Trichloroethylene (Trilene) and methoxyflurane (Penthrane) were popular analgesics used in obstetrics during the 1900s. These were administered via a calibrated, temperature-compensated vaporizers given to a mother for PRN pain relief during labor.
Why did it disappear? The drugs were effective for pain relief, so effective that they caused maternal sedation as well as neonatal depression. It also caused vomiting and accumulation causing renal damage. Due to its adverse effects, its use was discontinued.
Before the dawn of the great glucometer, nurses have to obtain a patient’s urine sample before meals to test for the presence of glucose.
Why did it disappear? Usage of the urine dipstick test was not longer recommended as glucometer devices provide a more accurate measurement of a patient’s glucose levels.
7. Antacid to pressure ulcers
Why did it disappear? It is now well known that moist wound healing is the ideal environment for faster healing, according to various studies.
8. Controlling foul wound odor with charcoal
Back then nurses used to dab teaspoons charcoal and wrap gauze around an infected open wound to facilitate faster healing and to minimize the foul odor – thinking charcoal would absorb the odor.
Why did it disappear? It didn’t. Actually, some people still use activated charcoal for wounds thought the risk of infection is high in some instances.
9. Instilling saline solution to rinse mucus during suctioning.
It was then thought that saline acts as a lubricant in facilitating the ease of passage of the suction catheter with the same concept, it was also thought to loosen and dilute secretions and enhance a cough.
Why did it disappear? Instilling was often traumatic for patients, and cough reflex was not always elicited especially for people with tetraplegia with little or no diaphragm innervation. Prevalence of mucolytics to enhance mobilization of secretions is most commonly used. Studies have also proved that the practice increases the patient’s risk for pneumonia and the possibility of pushing bacterial formation deeper into the lungs.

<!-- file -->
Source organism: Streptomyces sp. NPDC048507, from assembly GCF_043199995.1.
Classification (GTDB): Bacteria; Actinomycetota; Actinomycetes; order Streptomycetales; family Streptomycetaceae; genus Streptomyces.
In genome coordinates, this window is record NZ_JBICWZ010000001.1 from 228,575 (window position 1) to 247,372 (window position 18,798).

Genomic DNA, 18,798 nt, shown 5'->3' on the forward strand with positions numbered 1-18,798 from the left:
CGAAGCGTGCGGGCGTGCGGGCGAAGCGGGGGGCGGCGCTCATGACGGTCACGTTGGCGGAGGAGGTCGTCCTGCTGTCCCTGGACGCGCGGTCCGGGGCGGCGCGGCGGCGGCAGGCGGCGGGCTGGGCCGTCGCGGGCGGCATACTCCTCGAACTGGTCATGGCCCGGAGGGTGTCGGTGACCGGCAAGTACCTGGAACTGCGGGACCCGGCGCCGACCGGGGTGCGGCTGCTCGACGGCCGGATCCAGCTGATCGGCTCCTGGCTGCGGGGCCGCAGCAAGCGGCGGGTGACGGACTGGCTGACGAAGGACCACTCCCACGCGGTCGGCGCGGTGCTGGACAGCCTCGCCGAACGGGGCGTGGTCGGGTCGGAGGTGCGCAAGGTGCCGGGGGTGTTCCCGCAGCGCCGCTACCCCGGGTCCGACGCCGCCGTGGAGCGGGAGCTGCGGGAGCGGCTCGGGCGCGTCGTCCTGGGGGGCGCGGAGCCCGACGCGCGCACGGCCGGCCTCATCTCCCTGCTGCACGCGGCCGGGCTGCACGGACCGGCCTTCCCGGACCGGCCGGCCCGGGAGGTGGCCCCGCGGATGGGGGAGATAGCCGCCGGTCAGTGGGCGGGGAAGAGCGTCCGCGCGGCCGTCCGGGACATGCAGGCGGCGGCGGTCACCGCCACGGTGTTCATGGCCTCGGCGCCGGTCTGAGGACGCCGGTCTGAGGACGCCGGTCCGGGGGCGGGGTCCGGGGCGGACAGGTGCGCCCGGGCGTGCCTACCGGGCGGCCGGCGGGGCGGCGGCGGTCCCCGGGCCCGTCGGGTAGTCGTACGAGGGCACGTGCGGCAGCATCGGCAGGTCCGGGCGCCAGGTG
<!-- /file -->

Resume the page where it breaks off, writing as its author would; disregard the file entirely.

10. Cut the Foley catheter before removal.
An old-school practice that deserves to stay as it is. The practice involves snipping an inserted indwelling foley catheter to facilitate easy removal.
Why did it disappear? The practice can be considered dangerous because the tension can cause the end left with the patient to retract into the bladder.
11. Milking chest tube drains
This involves squeezing, twisting, or kneading the chest tube to create bursts of suction to move clots and remove any visible secretions.
Why did it disappear? The reason is the risk of air leakage within the chest tube, which can cause irritation and tissue trauma around the insertion site of the tubing.
12. Coca-Cola to unclog nasogastric tubes.
Coca-cola (or any carbonated soda) is a notorious unclogger for feeding tubes. The acidity in cola is believed to help unclog the tube.
Why did it disappear? Coke, being an acidic fluid, can damage the integrity of the NG tube. It can also contribute to clogging by denaturing proteins in some enteral formulas. Water or replacing the tube is recommended.
Knowing these interventions is a revelation for present nurses. Nevertheless, these practices taught us a lesson: to continually improve and render the best and proven care we could give to our patients.